‘Tis The Season… For Malware

The holidays are a wonderful time of the year, a time when folks get together and spend time with the ones they love. Unfortunately, along with the holiday season comes new waves of targeted attacks geared towards taking advantage of holiday commonalities. These attacks come in various shapes and sizes, normally taking the form of an errant shipping notice, holiday greeting cards, coupons, gift certificates, and many more.

Spear phishing vectors are incredibly effective during this time of year due to the ever-increasing number of folks shopping online and taking advantage of e-cards as opposed to traditional snail mail holiday greetings. For these reasons it is imperative to pay even closer attention to the messages you receive to avoid becoming a victim.

To help illustrate this, I’d like to examine a basic spear phishing email that one of LogRhythm’s own business leaders received recently. The phish is a basic fake FedEx email. In the screenshot below, I’ve highlighted some red-flags within the message itself that give away its blatant illegitimacy.

Figure 1: Textbook Spear Phishing Example

Figure 1: Textbook Spear Phishing Example

This message is so similar to the phishing emails I used to send out for training exercises years ago that it was rather nostalgic in a way. The interesting part was just how targeted the message, attachment, and even the malware itself was — containing references to the recipients first and last name throughout. In fact, when I checked our internal Network Monitor instance, they were the only individual here to receive such a message over the past couple days…

Figure 2: Network Monitor Email Search

Figure 2: Network Monitor Email Search

So, we took this malware sample apart and ran it in our lab environment. The attachment is delivered in a compressed .zip file that, when extracted, reveals a doc.js file. This attack attempts to take advantage of the age-old Right to Left Override (RTLO) ‘feature’ within Windows, wherein it executes the last (often hidden) file extension.

Figure 3: Original file, as it appears by default in Windows 8.1

Figure 3: Original file, as it appears by default in Windows 8.1

If you uncheck the ‘Hide extensions for known filetypes’ setting, the JavaScript extension is exposed – as if the icon didn’t already give this away…

Figure 4: File as displayed when common extensions are revealed

Figure 4: File as displayed when common extensions are revealed

Since this is just a JavaScript file, we can view its contents easily with a text editor.

Figure 5: Obfuscated JavaScript code

Figure 5: Obfuscated JavaScript code

They’ve attempted to obfuscate their code, however JSunpack makes quick work of this, revealing important information about the malware in question.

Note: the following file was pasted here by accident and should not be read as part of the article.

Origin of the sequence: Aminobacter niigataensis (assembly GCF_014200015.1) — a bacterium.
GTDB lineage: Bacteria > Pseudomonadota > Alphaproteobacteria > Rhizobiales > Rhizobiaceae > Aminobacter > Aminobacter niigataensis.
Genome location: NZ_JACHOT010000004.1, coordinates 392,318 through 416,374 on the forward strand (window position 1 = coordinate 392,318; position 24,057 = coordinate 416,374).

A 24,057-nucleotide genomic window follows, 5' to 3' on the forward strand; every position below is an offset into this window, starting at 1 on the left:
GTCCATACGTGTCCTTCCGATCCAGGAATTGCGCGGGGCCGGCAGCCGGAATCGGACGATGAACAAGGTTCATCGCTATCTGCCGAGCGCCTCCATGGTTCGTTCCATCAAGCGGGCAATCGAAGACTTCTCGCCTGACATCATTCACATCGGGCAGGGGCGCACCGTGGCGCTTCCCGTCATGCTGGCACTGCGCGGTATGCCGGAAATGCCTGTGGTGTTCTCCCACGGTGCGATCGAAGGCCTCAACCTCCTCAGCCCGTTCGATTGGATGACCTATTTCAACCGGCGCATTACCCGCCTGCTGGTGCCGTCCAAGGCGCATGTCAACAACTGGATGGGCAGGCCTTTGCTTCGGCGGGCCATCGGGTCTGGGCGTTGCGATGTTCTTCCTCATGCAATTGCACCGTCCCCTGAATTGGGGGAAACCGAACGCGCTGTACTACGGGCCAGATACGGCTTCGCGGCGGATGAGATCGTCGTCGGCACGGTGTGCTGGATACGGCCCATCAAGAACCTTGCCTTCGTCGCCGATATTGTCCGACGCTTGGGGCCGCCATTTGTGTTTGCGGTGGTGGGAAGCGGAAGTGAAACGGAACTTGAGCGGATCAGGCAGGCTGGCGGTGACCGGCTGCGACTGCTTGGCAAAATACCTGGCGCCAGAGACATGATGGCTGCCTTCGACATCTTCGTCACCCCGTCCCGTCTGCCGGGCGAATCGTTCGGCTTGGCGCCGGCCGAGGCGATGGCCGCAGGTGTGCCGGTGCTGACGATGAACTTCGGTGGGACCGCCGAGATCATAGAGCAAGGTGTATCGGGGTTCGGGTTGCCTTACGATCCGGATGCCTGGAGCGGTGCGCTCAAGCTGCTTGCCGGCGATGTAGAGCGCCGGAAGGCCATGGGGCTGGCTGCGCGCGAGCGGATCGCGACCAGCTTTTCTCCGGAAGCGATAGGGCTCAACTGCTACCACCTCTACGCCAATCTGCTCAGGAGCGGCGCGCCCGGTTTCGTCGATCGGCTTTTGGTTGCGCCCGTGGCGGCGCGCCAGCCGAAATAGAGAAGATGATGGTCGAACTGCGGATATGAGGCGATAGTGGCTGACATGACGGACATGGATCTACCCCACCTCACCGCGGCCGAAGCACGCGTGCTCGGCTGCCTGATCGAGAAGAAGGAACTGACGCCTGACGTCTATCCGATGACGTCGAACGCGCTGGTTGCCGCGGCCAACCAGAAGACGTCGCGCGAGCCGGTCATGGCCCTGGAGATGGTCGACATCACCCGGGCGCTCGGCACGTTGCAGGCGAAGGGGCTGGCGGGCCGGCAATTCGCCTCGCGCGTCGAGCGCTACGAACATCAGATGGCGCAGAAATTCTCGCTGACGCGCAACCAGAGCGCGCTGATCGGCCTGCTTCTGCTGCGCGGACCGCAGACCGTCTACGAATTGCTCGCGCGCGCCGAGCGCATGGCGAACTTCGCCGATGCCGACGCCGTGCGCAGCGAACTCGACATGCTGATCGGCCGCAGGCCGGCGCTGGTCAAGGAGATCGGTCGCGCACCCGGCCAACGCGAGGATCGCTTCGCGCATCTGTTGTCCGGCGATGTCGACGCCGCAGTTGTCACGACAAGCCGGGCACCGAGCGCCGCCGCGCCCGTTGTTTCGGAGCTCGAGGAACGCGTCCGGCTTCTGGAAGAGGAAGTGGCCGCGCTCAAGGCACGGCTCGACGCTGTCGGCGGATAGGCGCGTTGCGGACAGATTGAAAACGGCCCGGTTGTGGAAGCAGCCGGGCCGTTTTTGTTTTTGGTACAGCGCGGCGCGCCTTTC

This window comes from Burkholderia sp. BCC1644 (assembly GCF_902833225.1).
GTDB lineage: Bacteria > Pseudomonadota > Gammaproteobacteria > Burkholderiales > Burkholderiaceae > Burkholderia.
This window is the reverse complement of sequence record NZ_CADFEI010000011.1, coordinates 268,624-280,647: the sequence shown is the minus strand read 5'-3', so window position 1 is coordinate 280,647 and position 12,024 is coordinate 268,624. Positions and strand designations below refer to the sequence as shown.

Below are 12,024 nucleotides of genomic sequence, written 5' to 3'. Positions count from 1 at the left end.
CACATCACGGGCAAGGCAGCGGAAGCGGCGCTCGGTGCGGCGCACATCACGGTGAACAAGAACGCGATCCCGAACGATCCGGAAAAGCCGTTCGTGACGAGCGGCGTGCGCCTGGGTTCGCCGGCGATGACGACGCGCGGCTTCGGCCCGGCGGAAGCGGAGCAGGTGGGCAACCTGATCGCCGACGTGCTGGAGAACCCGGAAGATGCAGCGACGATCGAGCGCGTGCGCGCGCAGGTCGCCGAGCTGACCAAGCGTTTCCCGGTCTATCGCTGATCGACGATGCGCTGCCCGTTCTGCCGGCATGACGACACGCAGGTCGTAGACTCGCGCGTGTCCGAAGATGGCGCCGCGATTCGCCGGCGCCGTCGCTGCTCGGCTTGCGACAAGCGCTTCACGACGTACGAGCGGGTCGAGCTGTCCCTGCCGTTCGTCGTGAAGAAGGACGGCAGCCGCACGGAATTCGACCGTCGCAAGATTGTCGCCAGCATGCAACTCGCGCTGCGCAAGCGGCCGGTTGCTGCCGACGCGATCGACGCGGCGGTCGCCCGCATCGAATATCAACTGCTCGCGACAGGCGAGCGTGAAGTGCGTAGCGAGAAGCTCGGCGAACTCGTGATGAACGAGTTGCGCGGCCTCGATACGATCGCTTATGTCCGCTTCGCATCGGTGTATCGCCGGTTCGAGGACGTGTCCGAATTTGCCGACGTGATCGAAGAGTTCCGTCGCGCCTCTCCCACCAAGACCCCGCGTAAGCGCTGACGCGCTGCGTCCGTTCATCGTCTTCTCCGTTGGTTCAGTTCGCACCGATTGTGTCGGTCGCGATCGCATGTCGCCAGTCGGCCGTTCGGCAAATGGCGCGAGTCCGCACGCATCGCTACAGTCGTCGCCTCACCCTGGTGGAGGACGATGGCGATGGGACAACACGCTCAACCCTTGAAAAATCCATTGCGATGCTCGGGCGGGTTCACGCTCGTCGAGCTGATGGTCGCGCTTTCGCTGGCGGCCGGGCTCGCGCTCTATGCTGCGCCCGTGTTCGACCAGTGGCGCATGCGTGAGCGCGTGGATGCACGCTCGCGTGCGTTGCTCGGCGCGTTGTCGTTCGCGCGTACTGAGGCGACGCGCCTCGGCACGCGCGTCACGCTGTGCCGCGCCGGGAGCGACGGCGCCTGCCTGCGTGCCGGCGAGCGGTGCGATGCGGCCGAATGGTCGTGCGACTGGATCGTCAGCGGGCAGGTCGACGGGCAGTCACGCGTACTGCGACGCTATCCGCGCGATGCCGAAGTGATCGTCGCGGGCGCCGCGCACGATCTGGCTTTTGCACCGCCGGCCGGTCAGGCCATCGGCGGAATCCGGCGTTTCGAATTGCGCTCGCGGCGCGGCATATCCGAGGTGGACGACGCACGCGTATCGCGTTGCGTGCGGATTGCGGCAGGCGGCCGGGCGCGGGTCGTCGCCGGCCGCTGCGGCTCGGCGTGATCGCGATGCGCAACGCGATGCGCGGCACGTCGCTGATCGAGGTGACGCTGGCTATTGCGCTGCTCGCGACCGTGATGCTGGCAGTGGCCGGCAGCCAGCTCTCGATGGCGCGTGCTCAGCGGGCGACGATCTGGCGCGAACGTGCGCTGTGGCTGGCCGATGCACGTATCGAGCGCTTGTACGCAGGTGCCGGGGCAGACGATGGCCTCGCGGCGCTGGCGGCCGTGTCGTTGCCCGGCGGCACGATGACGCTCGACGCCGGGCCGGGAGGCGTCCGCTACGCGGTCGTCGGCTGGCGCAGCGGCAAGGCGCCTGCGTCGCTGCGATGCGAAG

Figure 6: FYI - JSunpack is awesome

Figure 6: FYI – JSunpack is awesome

In short, this script leverages Internet Explorer to pull down 2 executables that allow the attacker to gain a persistent access to the host. Once this process has completed, the malware performs textbook malicious activity by beaconing out to multiple Command and Control servers based in Germany.

Figure 6: Procmon analysis of the initial connection

Figure 6: Process Explorer analysis of the initial connection

The funny thing with this malware is that even though it was heavily customized to target a specific individual at a specific company, it still would not make it past basic Anti Virus in an enterprise environment. The malware was flagged by eight major Anti Virus vendors on VirusTotal.

Figure 8: VirusTotal analysis

Figure 8: VirusTotal analysis

This just goes to show that even targeted malware is not really all that advanced. The attackers likely took an educated guess at what Anti Virus LogRhythm used and tried to just bypass that one. This tactic will work against many organizations, however LogRhythm takes a layered approach to security…

Even though this is a basic spear phishing attempt and the malware is trivially caught by Anti Virus, what about those instances where it does slip by and the recipient decides to open the attachment?

You can leverage the SIEM to alert on this activity by monitoring for new files with multiple extensions. This can also be applied over the network, analyzing attachments delivered through email by way of network flow analysis. A rule such as this is easy to implement and results in relatively few false-positives — as any legitimate double extension file types can be white-listed.

Figure 9: AIE Double File Extension Rule Block

Figure 9: AIE Double File Extension Rule Block

RTLO is a very common vector hat has been used in phishing attacks for years. In fact, if this malicious file was able to evade Anti Virus, security analysts would still be notified of the suspicious event via the SIEM, giving them the chance to respond to the threat and potentially avert a major breach. The simplicity of the rule is that there are very few legitimate instances where double file extensions should be used.